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Hurricane Isaias slams into Carolina coast as Cate

Hurricane Isaias has made landfall in southern North Carolina, buffeting the coa

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Hurricane Isaias slams into Carolina coast as Cate
04 Ağustos 2020 - 01:33
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Hurricane Isaias has made landfall in southern North Carolina, buffeting the coast with heavy winds and rain.

The Category 1 storm made landfall near Ocean Isle Beach, with maximum sustained winds of 85 mph.

Isaias approached the coast as a tropical storm with winds of 74 mph, but picked up speed as it slammed into the coast.

A South Carolina State flag flaps wildly in the wind as Tropical Storm Isaias approaches the South Carolina coastline in North Myrtle Beach, S.C., Aug. 3, 2020.

A South Carolina State flag flaps wildly in the wind as Tropical Storm Isaias approaches the South Carolina coastline in North Myrtle Beach, S.C., Aug. 3, 2020.

Logan Cyrus/AFP via Getty Images

Strong winds have ripped through Apache Pier in Myrtle Beach, South Carolina, while rough waves and high water have battered North Carolina's Oak Island.

The storm has caused flooding and damaged homes as it batters coastal towns in North and South Carolina.

The storm is then forecast to bring torrential rain, flash flooding and storm surge up the East Coast, as well as dangerous winds to the Northeast.

Hurricane warnings have been issued for parts of the Carolinas and tropical storm alerts stretch from Florida to New England.

Tropical Storm Isaias could make landfall, Aug. 3, 2020, as a hurricane in the Carolinas with dangerous wind and storm surge.

Tropical Storm Isaias could make landfall, Aug. 3, 2020, as a hurricane in the Carolinas with dangerous wind and storm surge.

ABC News

North Carolina Gov. Roy Cooper has declared a state of emergency, with some coastal communities under evacuation orders.

The rainfall total may reach seven inches, Cooper said Monday.

He urged residents to stay inside during heavy winds and warned them to be mindful of downed trees and power lines.

MORE: Tropical Storm Isaias to bring dangerous storm surge: What you need to know

The last hurricane to make landfall in North Carolina was Dorian in 2019. The last hurricane to make landfall in South Carolina was Matthew in 2016.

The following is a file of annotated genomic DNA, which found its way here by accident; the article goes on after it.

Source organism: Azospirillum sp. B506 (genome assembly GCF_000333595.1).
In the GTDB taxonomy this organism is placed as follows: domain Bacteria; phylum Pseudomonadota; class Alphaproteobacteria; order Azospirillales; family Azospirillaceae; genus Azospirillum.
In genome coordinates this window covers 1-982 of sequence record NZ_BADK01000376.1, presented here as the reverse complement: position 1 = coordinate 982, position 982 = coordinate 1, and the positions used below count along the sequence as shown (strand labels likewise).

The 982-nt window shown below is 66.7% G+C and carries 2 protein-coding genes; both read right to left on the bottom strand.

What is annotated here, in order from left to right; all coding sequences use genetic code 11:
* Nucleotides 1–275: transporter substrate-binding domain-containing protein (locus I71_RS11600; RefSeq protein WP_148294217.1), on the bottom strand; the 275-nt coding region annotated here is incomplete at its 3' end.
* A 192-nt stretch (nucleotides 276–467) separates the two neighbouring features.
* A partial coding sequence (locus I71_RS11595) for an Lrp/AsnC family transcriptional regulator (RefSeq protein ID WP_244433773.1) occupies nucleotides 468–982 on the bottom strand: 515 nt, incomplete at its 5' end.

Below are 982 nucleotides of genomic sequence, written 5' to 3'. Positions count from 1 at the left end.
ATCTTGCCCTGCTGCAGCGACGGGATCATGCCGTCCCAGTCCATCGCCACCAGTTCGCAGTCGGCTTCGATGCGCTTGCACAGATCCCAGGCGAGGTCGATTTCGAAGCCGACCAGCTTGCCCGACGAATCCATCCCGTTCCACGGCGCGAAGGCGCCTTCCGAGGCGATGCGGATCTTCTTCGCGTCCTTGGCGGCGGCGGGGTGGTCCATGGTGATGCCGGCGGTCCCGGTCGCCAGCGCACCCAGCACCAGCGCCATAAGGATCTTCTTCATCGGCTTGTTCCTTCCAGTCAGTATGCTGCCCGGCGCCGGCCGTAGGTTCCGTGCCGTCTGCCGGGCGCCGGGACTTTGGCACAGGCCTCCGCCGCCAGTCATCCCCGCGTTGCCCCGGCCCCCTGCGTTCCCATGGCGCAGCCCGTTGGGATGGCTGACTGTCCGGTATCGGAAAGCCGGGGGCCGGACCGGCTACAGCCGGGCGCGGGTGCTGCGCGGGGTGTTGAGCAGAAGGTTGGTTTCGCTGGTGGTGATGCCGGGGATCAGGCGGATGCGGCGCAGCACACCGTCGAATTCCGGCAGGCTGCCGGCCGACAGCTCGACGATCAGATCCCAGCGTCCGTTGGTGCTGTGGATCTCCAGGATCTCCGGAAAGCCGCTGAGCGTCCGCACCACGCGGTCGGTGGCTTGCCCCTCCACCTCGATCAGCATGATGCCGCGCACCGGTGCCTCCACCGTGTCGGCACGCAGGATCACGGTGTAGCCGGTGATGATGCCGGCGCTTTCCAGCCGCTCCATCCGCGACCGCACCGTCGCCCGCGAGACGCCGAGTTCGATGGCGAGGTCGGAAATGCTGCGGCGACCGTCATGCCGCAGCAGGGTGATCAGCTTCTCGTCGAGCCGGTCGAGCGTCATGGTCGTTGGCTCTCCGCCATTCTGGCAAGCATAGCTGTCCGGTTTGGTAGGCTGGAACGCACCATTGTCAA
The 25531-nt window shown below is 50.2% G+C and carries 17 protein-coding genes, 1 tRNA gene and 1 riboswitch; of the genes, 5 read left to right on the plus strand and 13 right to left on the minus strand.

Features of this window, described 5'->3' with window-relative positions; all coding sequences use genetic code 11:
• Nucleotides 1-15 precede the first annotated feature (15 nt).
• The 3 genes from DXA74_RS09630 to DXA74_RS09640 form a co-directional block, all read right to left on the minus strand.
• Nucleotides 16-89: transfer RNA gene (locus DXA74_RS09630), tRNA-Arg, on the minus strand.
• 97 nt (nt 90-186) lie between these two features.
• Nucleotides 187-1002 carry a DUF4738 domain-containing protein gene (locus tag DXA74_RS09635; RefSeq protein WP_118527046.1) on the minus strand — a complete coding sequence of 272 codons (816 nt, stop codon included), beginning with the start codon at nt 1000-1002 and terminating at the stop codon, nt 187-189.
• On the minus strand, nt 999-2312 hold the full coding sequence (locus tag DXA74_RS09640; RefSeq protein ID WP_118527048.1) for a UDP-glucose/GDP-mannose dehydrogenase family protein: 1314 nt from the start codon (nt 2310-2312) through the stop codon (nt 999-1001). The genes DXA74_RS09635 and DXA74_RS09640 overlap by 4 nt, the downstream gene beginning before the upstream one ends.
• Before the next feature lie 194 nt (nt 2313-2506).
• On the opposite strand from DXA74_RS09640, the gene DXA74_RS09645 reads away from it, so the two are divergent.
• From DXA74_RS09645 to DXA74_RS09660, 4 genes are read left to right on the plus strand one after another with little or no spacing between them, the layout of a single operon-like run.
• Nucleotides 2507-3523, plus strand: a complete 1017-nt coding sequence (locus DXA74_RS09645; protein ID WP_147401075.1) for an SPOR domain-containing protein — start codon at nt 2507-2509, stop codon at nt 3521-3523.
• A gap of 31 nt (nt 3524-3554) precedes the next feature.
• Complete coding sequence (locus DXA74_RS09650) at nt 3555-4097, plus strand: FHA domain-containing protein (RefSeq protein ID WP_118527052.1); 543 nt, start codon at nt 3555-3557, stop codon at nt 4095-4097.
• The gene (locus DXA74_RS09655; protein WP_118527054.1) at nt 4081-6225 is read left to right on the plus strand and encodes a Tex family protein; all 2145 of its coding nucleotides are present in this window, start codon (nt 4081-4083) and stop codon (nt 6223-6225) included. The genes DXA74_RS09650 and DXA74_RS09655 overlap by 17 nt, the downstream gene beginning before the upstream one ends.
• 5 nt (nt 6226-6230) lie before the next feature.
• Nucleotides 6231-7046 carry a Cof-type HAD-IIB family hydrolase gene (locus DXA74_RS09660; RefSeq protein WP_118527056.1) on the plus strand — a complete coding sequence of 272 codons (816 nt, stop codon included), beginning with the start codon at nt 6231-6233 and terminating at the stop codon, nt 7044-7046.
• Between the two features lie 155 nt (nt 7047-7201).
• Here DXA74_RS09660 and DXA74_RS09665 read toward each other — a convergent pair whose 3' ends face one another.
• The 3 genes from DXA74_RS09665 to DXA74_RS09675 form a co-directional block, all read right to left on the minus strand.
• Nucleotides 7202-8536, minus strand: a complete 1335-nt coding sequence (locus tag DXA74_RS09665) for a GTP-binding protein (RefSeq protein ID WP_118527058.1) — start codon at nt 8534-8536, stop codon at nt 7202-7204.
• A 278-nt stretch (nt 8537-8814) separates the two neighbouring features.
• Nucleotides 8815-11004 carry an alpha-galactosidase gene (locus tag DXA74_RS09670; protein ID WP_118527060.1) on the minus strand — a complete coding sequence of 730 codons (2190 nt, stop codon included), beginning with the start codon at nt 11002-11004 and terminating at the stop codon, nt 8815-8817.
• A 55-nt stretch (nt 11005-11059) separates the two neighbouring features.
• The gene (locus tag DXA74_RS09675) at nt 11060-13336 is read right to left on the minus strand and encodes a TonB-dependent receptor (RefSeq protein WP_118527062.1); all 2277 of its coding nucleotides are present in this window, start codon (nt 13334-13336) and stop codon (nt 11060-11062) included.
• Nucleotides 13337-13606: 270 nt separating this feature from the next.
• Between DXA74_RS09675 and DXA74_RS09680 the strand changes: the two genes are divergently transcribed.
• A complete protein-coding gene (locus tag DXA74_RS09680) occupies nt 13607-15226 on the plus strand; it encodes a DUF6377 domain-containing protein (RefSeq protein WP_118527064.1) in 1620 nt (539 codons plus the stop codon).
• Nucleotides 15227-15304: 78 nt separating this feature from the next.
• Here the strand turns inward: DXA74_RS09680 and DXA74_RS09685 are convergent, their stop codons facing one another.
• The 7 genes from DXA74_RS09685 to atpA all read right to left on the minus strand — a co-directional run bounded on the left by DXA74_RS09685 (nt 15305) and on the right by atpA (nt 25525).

Traffic travels down I-74/76 in Leland, N.C. as Tropical Storm Isaias moves towards North Carolina, Aug. 3, 2020. The storm is expected to bring strong surf, increased risk of rip currents and potentially gusty winds and heavy rains starting Monday afternoon.

Traffic travels down I-74/76 in Leland, N.C. as Tropical Storm Isaias moves towards North Carolina, Aug. 3, 2020. The storm is expected to bring strong surf, increased risk of rip currents and potentially gusty winds and heavy rains starting Monday afternoon.

Kevin Blevins/Star News via USA Today Network

After landfall in the Carolinas, Isaias will weaken and make its way up the East Coast.

Isaias will reach the Mid-Atlantic by early morning Tuesday and the Northeast by Tuesday night.

Over six inches of rain are forecast for the Mid-Atlantic.

The heaviest rainfall is expected to hit along the Interstate 95 corridor from Washington, D.C., to Philadelphia to New York City.

MORE: Atlantic hurricane season underway: Experts predict above-normal season

Damaging winds are also forecast for New Jersey, New York City and Long Island.

Late Monday night New Jersey Gov. Phil Murphy declared a state of emergency for the Garden State, effective 5 a.m. Tuesday.

Rip currents and storm surge are expected at the Jersey Shore, Murphy warned on Monday, recommending that residents stay inside on Tuesday.

MORE: ABC News chief meteorologist Ginger Zee explains how hurricanes form

Wind gusts at the shore may climb over 70 mph, which officials said could cause widespread power outages.

New York City is expected to get hit by tropical-storm force winds, storm surge and several inches of rain, city officials said.

Workers erect temporary flood barriers in the South Street Seaport neighborhood in preparation for potential flooding and a storm surge from Tropical Storm Isaias, Aug. 3, 2020, in New York.

Workers erect temporary flood barriers in the South Street Seaport neighborhood in preparation for potential flooding and a storm surge from Tropical Storm Isaias, Aug. 3, 2020, in New York.

Spencer Platt/Getty Images

Lower Manhattan is particularly vulnerable to storm surge, New York City Mayor Bill de Blasio said Monday. Emergency management crews are deploying flood protection measures, he said.

"We are not taking any chances at all," de Blasio said.


Source : abcnews.go.com

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